Every creature must have a type, and there is a strict, limited list of types:
- Magical Beast
- Monstrous Humanoid
Types have shared rules and abilities (for instance, all undead have Con —, all Outsiders have difficulty being raised from the dead, all Animals have Int 1 or Int 2, etc.), and most importantly, definitions for Racial Hit Dice (all Dragons have d12 HD, good BAB, all good saves, and 6+Int skills, all Giants have d8 HD, medium BAB, good Fortitude, and 2+Int skills, etc.).
Note that these statistics affect only racial hit dice (innate hit dice), not hit dice from class levels (e.g. a white dragon wyrmling sorcerer 2 has five total HD: 3 racial HD, which use d12s, good BAB, all good saves, and 6+Int skills, and 2 sorcerer HD, which use d4s, poor BAB, good Will only, and 2+Int skills).
Types are often refered to in spell targeting restrictions (e.g. charm person’s “One humanoid creature” means a single creature of the Humanoid type) or in the requirements for feats (e.g. Rapidstrike), prestige classes (e.g. Dragon Disciple), or templates (e.g. Celestial).
Subtypes can be almost anything. The only thing all subtypes have in common is that they group together all the creatures who have that subtype.
Despite the name, subtypes are not always “within” a type; several subtypes can be found across many types (the Fire and Cold subtypes, in particular, are extremely common and can be found on literally any type of creature).
Unlike types, for which there is a very specific, limited list, subtypes can be created on a whim, and sometimes are used very narrowly (e.g. the marruspawn subtype was applied to four creatures from a single book, and never used elsewhere). Other times (such as the elemental or alignment subtypes), they’re used very broadly, on many many creatures across several different types.
Some subtypes have rules shared by all creatures who have it (e.g. all creatures with the Fire subtype are immune to fire damage but vulnerable to cold damage), while other subtypes have no significance at all beyond marking creatures as members of a group (e.g. there are not any specific things that all creatures with the Elf subtype share, aside from the fact that they have the Elf subtype).
Subtypes can be permanent, intrinsic parts of a creature, or they can be temporary, added or removed on a whim. Some subtypes can be intrinsic for one creature, while temporary for another (e.g. a thoqqua will always have its Fire subtype, while a barbarian with the Blazing Berserker feat will gain and lose the Fire subtype several times a day).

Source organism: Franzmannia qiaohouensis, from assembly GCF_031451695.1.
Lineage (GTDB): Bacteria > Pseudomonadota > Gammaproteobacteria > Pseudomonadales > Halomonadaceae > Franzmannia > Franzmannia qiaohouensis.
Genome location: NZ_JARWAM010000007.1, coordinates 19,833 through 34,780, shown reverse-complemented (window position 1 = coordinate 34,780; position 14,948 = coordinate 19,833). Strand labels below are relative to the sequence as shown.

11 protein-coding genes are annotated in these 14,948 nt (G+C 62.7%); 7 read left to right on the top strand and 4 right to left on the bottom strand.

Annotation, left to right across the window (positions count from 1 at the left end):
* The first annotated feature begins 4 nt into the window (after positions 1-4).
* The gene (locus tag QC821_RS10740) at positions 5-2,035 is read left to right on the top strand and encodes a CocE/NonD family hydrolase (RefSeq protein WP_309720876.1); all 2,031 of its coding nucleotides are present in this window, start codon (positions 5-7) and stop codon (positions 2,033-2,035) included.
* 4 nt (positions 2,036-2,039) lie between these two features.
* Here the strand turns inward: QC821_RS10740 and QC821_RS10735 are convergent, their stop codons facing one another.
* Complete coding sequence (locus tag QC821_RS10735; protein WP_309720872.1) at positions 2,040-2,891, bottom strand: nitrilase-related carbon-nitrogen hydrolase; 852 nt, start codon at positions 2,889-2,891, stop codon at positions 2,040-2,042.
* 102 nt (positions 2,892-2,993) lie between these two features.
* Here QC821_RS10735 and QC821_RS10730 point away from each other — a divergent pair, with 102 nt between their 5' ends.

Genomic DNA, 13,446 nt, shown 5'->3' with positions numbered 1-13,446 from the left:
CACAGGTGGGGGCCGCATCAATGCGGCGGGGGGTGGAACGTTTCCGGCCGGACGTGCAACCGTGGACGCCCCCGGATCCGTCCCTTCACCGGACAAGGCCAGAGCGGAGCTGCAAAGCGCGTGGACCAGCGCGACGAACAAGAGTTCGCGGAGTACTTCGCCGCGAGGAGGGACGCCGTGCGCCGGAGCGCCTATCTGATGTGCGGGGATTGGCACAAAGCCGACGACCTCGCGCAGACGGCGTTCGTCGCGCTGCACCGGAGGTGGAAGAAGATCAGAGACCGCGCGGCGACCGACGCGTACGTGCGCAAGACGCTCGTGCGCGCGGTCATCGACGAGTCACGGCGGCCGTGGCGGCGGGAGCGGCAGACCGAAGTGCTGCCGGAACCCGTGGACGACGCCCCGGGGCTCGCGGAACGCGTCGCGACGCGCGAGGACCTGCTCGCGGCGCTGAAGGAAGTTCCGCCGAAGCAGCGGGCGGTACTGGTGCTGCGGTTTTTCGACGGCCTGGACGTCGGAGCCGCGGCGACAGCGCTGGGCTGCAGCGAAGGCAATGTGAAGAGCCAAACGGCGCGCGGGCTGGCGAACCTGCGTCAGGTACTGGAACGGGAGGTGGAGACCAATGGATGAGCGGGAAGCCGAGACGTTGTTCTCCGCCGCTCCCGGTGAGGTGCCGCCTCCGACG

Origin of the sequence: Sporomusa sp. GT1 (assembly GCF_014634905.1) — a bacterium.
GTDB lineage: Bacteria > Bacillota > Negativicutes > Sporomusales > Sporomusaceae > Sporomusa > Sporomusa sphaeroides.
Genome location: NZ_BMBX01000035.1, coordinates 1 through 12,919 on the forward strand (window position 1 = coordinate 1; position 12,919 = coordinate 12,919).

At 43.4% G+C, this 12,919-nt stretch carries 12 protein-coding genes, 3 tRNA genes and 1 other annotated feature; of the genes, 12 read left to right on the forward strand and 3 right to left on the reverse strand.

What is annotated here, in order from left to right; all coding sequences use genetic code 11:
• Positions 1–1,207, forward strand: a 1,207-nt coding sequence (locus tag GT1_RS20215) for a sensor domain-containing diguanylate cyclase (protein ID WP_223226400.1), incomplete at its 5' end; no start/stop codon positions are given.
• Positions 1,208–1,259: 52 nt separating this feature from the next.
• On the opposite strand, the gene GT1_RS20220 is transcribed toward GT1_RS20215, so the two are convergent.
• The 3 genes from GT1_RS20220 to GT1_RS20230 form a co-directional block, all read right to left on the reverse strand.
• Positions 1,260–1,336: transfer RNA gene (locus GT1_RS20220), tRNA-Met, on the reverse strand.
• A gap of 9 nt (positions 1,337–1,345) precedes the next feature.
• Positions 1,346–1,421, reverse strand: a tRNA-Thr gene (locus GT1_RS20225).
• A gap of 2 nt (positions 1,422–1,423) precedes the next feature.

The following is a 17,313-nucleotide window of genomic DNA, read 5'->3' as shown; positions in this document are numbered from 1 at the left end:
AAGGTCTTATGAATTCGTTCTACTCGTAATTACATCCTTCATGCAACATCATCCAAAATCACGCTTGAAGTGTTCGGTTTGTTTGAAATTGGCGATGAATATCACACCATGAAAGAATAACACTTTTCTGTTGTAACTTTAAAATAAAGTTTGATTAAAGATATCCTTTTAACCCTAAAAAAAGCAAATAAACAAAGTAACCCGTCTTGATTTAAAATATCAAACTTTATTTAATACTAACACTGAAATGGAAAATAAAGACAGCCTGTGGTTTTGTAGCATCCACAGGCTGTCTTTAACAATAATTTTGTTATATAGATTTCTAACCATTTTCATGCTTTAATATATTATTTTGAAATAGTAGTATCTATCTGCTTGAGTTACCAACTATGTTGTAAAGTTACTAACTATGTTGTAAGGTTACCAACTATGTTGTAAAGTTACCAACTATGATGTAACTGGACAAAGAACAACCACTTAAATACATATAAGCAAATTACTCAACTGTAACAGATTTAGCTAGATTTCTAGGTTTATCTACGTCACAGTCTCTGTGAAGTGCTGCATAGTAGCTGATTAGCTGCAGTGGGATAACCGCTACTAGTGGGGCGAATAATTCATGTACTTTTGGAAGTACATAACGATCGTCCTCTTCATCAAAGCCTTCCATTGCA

Some subtypes are even automatically gained by any creature who meets certain requirements: if you have at least 1 power point, then you have the psionic subtype. If you have at least one 1 point of essentia, then you have the incarnum subtype. These subtypes literally just exist as a simple way of categorizing certain groups of creatures: “any psionic creature” is shorter and easier to write than “any creature with at least 1 power point.”
Which is ultimately the point of subtypes: to be able to easily, within the rules, refer to all creatures with the subtype. Sometimes they put shared rules all in one spot, but other times they don’t even do that: The Elf subtype exists so that authors can be sure they get all elven sub-races; that is its only purpose.
This just is; almost nothing changes it. The reincarnate spell and spells that mimic it are the only examples that I can think of. Most things that refer to a race by name really mean the race’s subtype, so something that requires the “Elf race” works for all elf sub-races, as all give the Elf subtype. As such, one’s race has little weight beyond the actual racial features it offers (but one of those features will be a possibly-relevant subtype).
Templates change a creature. That is their function.